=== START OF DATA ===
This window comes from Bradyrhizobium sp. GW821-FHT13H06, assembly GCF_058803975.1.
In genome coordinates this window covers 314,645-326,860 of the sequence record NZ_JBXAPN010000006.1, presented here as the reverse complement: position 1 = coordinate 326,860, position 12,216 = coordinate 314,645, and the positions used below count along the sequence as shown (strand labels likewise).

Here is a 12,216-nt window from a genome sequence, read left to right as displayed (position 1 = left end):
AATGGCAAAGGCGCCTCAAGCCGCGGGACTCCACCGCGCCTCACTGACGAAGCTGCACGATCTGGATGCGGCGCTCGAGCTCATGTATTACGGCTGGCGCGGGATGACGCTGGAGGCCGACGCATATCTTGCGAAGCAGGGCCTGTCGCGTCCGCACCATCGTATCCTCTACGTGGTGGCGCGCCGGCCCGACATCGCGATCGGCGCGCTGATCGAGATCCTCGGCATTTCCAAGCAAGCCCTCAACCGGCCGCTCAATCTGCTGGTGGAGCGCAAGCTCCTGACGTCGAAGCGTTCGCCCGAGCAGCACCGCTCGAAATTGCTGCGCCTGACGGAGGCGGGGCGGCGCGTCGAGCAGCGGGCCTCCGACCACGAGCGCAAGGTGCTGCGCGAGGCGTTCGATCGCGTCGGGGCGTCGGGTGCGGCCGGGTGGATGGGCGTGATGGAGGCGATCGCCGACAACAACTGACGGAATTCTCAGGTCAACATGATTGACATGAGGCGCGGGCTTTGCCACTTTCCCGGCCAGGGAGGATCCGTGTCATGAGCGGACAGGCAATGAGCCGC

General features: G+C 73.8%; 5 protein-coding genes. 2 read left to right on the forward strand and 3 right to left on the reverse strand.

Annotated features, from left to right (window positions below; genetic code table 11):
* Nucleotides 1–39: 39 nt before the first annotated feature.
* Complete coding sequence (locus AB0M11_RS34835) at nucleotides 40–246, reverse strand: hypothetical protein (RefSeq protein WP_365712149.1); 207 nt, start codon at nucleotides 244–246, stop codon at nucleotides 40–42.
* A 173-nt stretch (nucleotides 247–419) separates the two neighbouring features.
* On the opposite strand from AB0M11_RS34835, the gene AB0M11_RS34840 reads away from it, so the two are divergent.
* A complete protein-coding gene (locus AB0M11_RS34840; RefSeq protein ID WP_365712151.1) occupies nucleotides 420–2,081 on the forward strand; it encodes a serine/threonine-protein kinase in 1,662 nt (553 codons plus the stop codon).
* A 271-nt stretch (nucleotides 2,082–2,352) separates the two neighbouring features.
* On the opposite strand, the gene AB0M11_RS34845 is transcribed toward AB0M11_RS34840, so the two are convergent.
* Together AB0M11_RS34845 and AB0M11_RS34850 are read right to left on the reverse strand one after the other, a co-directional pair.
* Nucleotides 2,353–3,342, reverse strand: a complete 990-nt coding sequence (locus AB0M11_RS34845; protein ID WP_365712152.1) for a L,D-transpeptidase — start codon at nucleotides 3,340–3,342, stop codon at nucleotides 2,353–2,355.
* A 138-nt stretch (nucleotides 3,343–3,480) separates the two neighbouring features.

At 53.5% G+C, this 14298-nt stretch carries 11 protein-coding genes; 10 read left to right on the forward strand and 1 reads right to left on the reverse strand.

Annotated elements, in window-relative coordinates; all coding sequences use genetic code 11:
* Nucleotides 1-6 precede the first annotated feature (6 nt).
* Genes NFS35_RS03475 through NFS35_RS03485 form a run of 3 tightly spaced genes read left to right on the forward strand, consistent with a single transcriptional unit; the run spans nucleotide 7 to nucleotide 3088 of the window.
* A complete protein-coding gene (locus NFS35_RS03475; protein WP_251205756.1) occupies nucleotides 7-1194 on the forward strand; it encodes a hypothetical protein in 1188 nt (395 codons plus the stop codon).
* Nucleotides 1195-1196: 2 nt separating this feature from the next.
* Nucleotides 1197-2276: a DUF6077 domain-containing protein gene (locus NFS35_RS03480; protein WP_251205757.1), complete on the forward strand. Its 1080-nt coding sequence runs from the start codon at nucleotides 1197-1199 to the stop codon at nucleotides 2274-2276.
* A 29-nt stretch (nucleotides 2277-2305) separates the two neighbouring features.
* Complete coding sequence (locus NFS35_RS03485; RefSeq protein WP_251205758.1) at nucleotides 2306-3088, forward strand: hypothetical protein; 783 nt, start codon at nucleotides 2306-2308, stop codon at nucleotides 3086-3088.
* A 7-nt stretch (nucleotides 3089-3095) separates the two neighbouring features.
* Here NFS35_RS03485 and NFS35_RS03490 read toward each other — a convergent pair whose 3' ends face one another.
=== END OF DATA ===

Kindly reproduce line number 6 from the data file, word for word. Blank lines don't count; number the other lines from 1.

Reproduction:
Annotated features, from left to right (window positions below; genetic code table 11):